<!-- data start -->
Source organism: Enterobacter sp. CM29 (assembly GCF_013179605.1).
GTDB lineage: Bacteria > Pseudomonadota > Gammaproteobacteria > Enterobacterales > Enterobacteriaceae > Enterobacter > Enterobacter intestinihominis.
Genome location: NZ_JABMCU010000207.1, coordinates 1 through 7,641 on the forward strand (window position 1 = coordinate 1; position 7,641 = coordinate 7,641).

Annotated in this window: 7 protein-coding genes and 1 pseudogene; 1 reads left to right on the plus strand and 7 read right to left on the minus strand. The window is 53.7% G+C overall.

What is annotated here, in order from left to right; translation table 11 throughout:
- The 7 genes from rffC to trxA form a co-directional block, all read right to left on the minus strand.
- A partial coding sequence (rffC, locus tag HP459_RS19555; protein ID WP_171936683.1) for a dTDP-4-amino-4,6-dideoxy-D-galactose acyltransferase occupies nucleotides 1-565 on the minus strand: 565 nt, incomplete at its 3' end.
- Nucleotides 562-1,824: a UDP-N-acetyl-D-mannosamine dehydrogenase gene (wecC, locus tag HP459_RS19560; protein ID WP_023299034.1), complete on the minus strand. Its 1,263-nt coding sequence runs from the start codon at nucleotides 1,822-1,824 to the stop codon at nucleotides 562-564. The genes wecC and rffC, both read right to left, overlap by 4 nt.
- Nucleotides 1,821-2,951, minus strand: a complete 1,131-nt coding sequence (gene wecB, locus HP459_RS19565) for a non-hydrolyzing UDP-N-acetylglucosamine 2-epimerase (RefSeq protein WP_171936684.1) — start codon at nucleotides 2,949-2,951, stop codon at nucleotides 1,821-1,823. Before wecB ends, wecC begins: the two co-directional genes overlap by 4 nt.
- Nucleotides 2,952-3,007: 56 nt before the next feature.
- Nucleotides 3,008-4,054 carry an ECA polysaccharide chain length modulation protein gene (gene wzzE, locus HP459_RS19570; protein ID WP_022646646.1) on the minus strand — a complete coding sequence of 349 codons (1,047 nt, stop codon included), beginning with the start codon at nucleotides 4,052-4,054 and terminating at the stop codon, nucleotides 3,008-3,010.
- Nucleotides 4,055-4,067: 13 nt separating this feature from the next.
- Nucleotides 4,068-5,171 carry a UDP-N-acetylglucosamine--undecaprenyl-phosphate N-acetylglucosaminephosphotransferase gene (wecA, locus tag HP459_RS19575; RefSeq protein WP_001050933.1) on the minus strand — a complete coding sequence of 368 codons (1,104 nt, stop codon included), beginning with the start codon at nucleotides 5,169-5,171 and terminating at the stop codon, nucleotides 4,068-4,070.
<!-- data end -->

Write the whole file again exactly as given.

Source organism: Enterobacter sp. CM29 (assembly GCF_013179605.1).
GTDB lineage: Bacteria > Pseudomonadota > Gammaproteobacteria > Enterobacterales > Enterobacteriaceae > Enterobacter > Enterobacter intestinihominis.
Genome location: NZ_JABMCU010000207.1, coordinates 1 through 7,641 on the forward strand (window position 1 = coordinate 1; position 7,641 = coordinate 7,641).

Annotated in this window: 7 protein-coding genes and 1 pseudogene; 1 reads left to right on the plus strand and 7 read right to left on the minus strand. The window is 53.7% G+C overall.

What is annotated here, in order from left to right; translation table 11 throughout:
- The 7 genes from rffC to trxA form a co-directional block, all read right to left on the minus strand.
- A partial coding sequence (rffC, locus tag HP459_RS19555; protein ID WP_171936683.1) for a dTDP-4-amino-4,6-dideoxy-D-galactose acyltransferase occupies nucleotides 1-565 on the minus strand: 565 nt, incomplete at its 3' end.
- Nucleotides 562-1,824: a UDP-N-acetyl-D-mannosamine dehydrogenase gene (wecC, locus tag HP459_RS19560; protein ID WP_023299034.1), complete on the minus strand. Its 1,263-nt coding sequence runs from the start codon at nucleotides 1,822-1,824 to the stop codon at nucleotides 562-564. The genes wecC and rffC, both read right to left, overlap by 4 nt.
- Nucleotides 1,821-2,951, minus strand: a complete 1,131-nt coding sequence (gene wecB, locus HP459_RS19565) for a non-hydrolyzing UDP-N-acetylglucosamine 2-epimerase (RefSeq protein WP_171936684.1) — start codon at nucleotides 2,949-2,951, stop codon at nucleotides 1,821-1,823. Before wecB ends, wecC begins: the two co-directional genes overlap by 4 nt.
- Nucleotides 2,952-3,007: 56 nt before the next feature.
- Nucleotides 3,008-4,054 carry an ECA polysaccharide chain length modulation protein gene (gene wzzE, locus HP459_RS19570; protein ID WP_022646646.1) on the minus strand — a complete coding sequence of 349 codons (1,047 nt, stop codon included), beginning with the start codon at nucleotides 4,052-4,054 and terminating at the stop codon, nucleotides 3,008-3,010.
- Nucleotides 4,055-4,067: 13 nt separating this feature from the next.
- Nucleotides 4,068-5,171 carry a UDP-N-acetylglucosamine--undecaprenyl-phosphate N-acetylglucosaminephosphotransferase gene (wecA, locus tag HP459_RS19575; RefSeq protein WP_001050933.1) on the minus strand — a complete coding sequence of 368 codons (1,104 nt, stop codon included), beginning with the start codon at nucleotides 5,169-5,171 and terminating at the stop codon, nucleotides 4,068-4,070.